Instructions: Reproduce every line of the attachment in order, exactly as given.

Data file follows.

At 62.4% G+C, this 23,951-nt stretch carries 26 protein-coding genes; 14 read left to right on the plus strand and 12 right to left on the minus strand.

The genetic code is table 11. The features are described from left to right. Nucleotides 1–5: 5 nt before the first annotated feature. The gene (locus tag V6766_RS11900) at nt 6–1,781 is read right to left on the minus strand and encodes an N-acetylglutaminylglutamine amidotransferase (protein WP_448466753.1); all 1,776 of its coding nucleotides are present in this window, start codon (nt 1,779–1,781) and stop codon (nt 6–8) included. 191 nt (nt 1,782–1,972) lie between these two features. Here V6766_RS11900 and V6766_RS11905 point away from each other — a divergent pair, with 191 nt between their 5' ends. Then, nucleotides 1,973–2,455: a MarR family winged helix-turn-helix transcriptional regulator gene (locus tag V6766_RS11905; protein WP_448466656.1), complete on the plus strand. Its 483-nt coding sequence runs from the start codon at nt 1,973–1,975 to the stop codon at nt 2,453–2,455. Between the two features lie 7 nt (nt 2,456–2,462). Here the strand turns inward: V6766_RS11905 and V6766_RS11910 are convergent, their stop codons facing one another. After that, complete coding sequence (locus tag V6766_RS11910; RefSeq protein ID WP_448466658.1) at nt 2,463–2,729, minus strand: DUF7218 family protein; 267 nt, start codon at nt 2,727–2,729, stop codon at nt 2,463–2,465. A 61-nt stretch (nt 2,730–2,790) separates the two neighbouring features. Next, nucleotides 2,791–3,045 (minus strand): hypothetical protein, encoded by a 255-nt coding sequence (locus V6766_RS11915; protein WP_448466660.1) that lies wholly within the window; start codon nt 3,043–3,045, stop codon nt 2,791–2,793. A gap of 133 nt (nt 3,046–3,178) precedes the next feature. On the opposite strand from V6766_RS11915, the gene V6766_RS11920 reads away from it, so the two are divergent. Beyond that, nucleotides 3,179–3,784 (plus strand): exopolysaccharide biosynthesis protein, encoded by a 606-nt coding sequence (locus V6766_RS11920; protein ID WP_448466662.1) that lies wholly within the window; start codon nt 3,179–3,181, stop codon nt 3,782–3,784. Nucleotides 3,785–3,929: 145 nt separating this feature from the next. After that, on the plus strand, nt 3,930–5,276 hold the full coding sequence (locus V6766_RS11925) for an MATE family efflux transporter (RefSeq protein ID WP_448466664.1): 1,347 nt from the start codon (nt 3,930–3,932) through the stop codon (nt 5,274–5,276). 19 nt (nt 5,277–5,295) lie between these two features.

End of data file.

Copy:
At 62.4% G+C, this 23,951-nt stretch carries 26 protein-coding genes; 14 read left to right on the plus strand and 12 right to left on the minus strand.

The genetic code is table 11. The features are described from left to right. Nucleotides 1–5: 5 nt before the first annotated feature. The gene (locus tag V6766_RS11900) at nt 6–1,781 is read right to left on the minus strand and encodes an N-acetylglutaminylglutamine amidotransferase (protein WP_448466753.1); all 1,776 of its coding nucleotides are present in this window, start codon (nt 1,779–1,781) and stop codon (nt 6–8) included. 191 nt (nt 1,782–1,972) lie between these two features. Here V6766_RS11900 and V6766_RS11905 point away from each other — a divergent pair, with 191 nt between their 5' ends. Then, nucleotides 1,973–2,455: a MarR family winged helix-turn-helix transcriptional regulator gene (locus tag V6766_RS11905; protein WP_448466656.1), complete on the plus strand. Its 483-nt coding sequence runs from the start codon at nt 1,973–1,975 to the stop codon at nt 2,453–2,455. Between the two features lie 7 nt (nt 2,456–2,462). Here the strand turns inward: V6766_RS11905 and V6766_RS11910 are convergent, their stop codons facing one another. After that, complete coding sequence (locus tag V6766_RS11910; RefSeq protein ID WP_448466658.1) at nt 2,463–2,729, minus strand: DUF7218 family protein; 267 nt, start codon at nt 2,727–2,729, stop codon at nt 2,463–2,465. A 61-nt stretch (nt 2,730–2,790) separates the two neighbouring features. Next, nucleotides 2,791–3,045 (minus strand): hypothetical protein, encoded by a 255-nt coding sequence (locus V6766_RS11915; protein WP_448466660.1) that lies wholly within the window; start codon nt 3,043–3,045, stop codon nt 2,791–2,793. A gap of 133 nt (nt 3,046–3,178) precedes the next feature. On the opposite strand from V6766_RS11915, the gene V6766_RS11920 reads away from it, so the two are divergent. Beyond that, nucleotides 3,179–3,784 (plus strand): exopolysaccharide biosynthesis protein, encoded by a 606-nt coding sequence (locus V6766_RS11920; protein ID WP_448466662.1) that lies wholly within the window; start codon nt 3,179–3,181, stop codon nt 3,782–3,784. Nucleotides 3,785–3,929: 145 nt separating this feature from the next. After that, on the plus strand, nt 3,930–5,276 hold the full coding sequence (locus V6766_RS11925) for an MATE family efflux transporter (RefSeq protein ID WP_448466664.1): 1,347 nt from the start codon (nt 3,930–3,932) through the stop codon (nt 5,274–5,276). 19 nt (nt 5,277–5,295) lie between these two features.